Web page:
CIHR funding boosts Queen's research into breast cancer treatment
Peter Greer (Pathology and Molecular Medicine) has received $1.6 million for two research projects aimed at developing new treatments to slow tumour growth in breast cancer.
"We have been working on these projects for several years and are delighted that both grants were renewed in the last Canadian Institute for Health Research (CIHR) competition,” says Dr. Greer.
The researchers in Dr. Greer’s lab are looking at the impact of two enzymes – Fer and calpain – on tumour growth.
In previous studies at Queen's Cancer Research Institute, Dr. Greer and his research team have shown that inhibiting these enzymes slows cancer growth. Further research is aimed at a deeper understanding of how Fer and calpain contribute to causing tumours, and at developing new drugs to target the enzymes in cancer treatment.
Fer regulates cellular functions by adding phosphates to proteins to affect their functions, and calpain regulates cell behaviour by splitting proteins into smaller peptides.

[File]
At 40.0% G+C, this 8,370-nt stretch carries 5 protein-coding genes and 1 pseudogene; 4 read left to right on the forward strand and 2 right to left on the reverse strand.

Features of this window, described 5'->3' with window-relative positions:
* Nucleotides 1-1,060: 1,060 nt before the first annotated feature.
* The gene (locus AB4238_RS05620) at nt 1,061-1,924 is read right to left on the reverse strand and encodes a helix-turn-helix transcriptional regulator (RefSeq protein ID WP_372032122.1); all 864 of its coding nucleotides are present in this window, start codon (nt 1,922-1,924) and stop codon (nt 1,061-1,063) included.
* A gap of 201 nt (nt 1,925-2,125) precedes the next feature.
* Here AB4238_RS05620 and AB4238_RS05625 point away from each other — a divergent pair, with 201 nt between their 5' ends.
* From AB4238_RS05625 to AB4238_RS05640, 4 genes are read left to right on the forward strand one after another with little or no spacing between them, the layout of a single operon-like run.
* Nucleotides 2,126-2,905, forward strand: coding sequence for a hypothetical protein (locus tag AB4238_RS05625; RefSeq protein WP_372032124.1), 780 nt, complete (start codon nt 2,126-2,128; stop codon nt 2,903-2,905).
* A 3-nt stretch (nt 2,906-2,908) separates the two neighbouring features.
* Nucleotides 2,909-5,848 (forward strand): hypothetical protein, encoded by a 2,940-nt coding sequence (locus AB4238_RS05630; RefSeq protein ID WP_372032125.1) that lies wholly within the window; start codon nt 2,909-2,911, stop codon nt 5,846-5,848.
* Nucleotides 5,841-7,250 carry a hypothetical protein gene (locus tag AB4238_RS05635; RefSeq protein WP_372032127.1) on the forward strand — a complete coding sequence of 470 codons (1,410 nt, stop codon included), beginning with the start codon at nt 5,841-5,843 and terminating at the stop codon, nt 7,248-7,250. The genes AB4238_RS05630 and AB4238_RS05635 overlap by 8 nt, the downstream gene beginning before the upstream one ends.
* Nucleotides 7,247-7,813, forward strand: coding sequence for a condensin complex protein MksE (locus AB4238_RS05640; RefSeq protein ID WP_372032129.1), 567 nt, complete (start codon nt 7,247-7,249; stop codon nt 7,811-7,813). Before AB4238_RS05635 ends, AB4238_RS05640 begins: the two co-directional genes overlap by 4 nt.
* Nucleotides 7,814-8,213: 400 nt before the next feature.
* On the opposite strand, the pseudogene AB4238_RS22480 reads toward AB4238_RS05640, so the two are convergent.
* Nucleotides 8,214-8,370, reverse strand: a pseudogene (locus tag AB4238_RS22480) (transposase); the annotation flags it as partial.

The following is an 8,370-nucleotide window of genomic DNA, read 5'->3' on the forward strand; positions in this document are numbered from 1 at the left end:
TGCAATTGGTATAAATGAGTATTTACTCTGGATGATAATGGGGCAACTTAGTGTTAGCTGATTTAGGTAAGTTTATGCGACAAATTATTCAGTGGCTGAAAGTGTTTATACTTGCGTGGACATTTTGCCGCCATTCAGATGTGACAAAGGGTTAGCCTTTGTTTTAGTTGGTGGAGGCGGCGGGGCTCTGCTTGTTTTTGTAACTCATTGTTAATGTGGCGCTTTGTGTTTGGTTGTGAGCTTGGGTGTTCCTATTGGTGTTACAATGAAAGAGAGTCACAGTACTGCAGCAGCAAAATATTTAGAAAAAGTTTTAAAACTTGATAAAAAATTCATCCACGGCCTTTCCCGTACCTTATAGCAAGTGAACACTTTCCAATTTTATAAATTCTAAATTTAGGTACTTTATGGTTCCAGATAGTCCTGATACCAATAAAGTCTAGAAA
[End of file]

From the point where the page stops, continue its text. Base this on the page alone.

“There are exciting new technologies and huge amounts of knowledge coming down the pipe that are revealing the biological complexities of cancer at a much more sophisticated level,” says Dr. Greer. “I hope to see some of the work we have done contribute to that further understanding of cancer and to improved treatments for breast and other cancer in the future.”
Cancer is a disease of gene mutations. The challenge for cancer biologists is to determine how gene products, and in some cases mutant versions of them, interact in ways that control cancer cell survival and production, as well as migration and invasion properties leading to the spread of disease.